The subject of representation is an interesting one. For those who don’t understand it, it can seem like a forcing of certain groups or minorities into narratives or roles. I’m sure we’ve all seen arguments made before along the lines of ‘these characters are only included to tick a box’, or ‘why make a character gay if it adds nothing to a story’. It’s easy to jump on the offensive when people say things like this, to condemn those kinds of views as homophobic, or racist, or transphobic. It’s easy to see condemnation of inclusion as hatred of minorities.
What might not immediately come to people’s minds is that to some this inclusion seems forced because they’ve never experienced it before. They’ve never has someone in their shows, films, or comics who wasn’t white, or straight, or cis, or able bodied. But the thing that might make them see inclusiveness as tokenism is that they’ve never had to look for people like themselves in the media before. They’ve never been starved of positive representation, so they don’t understand why it’s important.
Netflix’s new documentary Disclosure: Trans Lives On Screen goes out of its way to show why representation matters, and it makes important points. Most people might not realise that so many representations of trans people in media are as sex workers, murder victims, or killers. They might not realise that there are trans actors and actresses whose entire resume is Hook #1, Stabbing Victim, and Prostitute #3. And I’m sure that they don’t understand the impact that such representation can have on people.
Disclosure doesn’t just feature trans voices, it centres them. You won’t find a narrator guiding you through the history of trans people in film; you learn about it from trans people themselves. And you learn the effect that had on them. You get to hear how certain examples showed them that those feelings they had weren’t abnormal, that they weren’t alone in the world and could live as themselves, but you also see how they were told time and time again that society would grind them down, would mock and ridicule them, and how all they could expect was fetishisation or murder.
Thankfully, things are changing in the world. Trans people are finally, after decades without, getting positive representation on film. There are documentary series that follow real trans people, and trans narratives are getting centre stage, acted by trans people and not cis actors in drag. Disclosure will show you where progress has been made, but also where so much more still needs to be done.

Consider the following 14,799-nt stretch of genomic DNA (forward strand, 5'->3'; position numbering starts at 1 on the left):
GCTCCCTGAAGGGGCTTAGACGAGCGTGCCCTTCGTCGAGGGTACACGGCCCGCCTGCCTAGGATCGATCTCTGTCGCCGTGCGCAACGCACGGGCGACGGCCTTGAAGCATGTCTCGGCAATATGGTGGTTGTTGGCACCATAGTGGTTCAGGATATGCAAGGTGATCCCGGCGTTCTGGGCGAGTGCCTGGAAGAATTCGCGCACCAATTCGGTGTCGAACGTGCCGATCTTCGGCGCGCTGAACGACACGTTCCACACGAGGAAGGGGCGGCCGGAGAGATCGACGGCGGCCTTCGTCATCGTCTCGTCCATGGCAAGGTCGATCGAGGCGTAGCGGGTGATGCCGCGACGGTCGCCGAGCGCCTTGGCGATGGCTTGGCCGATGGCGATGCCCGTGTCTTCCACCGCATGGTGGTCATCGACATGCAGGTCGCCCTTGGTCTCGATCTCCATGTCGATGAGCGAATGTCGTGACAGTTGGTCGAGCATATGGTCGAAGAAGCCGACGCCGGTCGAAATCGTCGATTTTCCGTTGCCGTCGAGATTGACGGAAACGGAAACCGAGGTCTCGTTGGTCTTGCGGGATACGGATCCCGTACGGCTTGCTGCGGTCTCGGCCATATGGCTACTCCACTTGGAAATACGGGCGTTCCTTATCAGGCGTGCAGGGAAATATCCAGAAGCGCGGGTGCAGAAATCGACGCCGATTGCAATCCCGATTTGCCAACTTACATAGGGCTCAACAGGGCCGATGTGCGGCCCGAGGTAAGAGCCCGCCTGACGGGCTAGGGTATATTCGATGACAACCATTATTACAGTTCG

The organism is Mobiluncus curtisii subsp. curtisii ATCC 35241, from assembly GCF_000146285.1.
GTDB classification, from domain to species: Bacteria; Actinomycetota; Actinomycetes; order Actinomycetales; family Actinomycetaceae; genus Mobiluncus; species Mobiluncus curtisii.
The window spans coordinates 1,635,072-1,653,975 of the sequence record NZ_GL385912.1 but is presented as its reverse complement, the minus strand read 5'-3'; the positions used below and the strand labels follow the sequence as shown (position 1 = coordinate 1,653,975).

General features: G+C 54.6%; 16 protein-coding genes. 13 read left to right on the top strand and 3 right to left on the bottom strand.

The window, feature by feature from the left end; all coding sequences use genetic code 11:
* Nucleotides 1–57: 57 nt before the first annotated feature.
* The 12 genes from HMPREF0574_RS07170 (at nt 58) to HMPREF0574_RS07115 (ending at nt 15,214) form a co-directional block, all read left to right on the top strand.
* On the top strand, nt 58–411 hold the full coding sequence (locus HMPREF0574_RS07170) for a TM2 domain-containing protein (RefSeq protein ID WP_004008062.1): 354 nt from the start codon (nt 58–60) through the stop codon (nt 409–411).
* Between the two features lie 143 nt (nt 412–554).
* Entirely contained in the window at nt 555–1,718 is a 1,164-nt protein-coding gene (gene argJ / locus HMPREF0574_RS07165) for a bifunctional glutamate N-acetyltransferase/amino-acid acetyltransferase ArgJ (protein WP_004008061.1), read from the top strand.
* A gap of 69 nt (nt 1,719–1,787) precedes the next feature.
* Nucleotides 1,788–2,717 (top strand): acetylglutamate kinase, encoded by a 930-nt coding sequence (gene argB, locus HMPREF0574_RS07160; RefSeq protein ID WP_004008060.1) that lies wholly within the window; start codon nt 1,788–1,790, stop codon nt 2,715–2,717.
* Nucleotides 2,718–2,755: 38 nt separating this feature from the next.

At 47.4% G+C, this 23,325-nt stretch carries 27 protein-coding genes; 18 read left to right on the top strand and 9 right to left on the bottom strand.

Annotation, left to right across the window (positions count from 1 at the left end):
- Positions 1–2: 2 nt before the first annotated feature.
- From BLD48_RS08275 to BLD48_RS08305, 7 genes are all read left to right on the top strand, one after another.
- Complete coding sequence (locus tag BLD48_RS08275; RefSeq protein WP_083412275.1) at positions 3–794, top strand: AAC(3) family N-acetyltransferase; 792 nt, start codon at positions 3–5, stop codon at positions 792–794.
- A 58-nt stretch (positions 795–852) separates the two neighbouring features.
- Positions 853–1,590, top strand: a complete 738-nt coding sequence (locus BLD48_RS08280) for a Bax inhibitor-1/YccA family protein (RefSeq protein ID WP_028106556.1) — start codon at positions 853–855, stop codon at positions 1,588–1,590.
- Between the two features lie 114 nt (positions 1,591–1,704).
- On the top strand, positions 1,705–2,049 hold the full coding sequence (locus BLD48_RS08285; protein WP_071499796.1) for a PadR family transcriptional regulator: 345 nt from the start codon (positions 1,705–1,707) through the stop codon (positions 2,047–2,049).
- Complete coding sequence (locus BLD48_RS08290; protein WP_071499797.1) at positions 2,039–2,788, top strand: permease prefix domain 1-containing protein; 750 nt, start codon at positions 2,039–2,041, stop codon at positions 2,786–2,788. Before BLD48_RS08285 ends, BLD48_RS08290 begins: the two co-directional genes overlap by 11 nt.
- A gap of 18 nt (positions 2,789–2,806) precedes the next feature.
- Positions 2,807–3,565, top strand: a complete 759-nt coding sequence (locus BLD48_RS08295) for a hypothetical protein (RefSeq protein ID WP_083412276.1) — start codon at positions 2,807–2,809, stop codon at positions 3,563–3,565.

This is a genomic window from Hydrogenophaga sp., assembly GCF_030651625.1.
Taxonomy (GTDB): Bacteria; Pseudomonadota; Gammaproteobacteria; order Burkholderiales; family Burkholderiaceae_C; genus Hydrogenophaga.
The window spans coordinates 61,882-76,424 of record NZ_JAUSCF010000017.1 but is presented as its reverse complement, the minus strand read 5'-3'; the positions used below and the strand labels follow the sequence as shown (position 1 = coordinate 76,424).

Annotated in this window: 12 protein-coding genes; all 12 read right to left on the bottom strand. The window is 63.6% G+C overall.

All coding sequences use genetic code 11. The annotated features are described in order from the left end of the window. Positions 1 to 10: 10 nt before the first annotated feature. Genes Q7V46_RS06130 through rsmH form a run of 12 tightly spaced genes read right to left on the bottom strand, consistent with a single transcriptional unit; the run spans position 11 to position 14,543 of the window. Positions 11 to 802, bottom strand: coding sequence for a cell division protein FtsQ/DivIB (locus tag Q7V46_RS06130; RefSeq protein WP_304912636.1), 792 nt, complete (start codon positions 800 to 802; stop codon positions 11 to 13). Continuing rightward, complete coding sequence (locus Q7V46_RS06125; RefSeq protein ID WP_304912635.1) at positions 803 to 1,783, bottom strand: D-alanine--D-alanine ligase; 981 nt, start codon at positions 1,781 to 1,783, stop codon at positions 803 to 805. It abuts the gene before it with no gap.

This is a documentary that will appeal to trans people, and the friends and family of trans people, but I think those aren’t the ones who most need to watch it. It’s cis people who need to see this documentary. It’s people who probably have never thought about representation, or if they have think poorly of it. It’s not just informative, it breaks down a long and complex issue into an understandable thing, and shows you the real human impact that it has.
There’s a moment when Jen Richards talks about a father to a trans child who appeared on a television show, and spoke with joy about his kid. He loved his child, he said that having a trans kid was like being the father to a unicorn, something special, rare, and amazing. Jen, and a lot of trans people, never had that kind of relationship with a parent. Some parents don’t understand when their child is trans. They can hate their child, they can reject them. Even if you eventually get some form of acceptance those moments where you see hatred and disgust in your parents’ eyes will always be burnt into your memories. Jen says that she never knew that a parent could love their trans child the way that man did until she saw it on television, and it made her realise that maybe she never realised she could love herself that much either.
That’s what representation can help do. It can show you that there is a good world out there, that people can find love and acceptance, that they can have some joy. I knew that representation was important before I watched this film, but it never really hit home until I saw that moment; and it broke me too as I realised I was the same as her, that I’d lived through some of that as well.
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Disclosure is an important film, especially now. Trans people are one of the most at-risk minorities in the world, and Black trans women especially. The murder rates of trans people are disproportionately high for the population. Trans people are three times more likely to be unemployed, have a suicide rate of close to 50%, and homelessness and rejection are a constant fear. Governments around the world, including here in the UK, are in very real, serious debates to take our rights away.
This documentary isn’t going to stop these awful things happening to the trans community, but it might help people understand some of the struggles we go through. If even one person watches this and understands the importance of representation, and changes how they feel about trans people, it’s worth it.
So please, go and watch this film. Show it to people you know. Recommend it to people who might not understand the subject. It might not change the world, but it could help to save someone’s life if people begin to understand that we’re not monsters, we’re just people like you.
Disclosure: Trans Lives On Screen is out now on Netflix.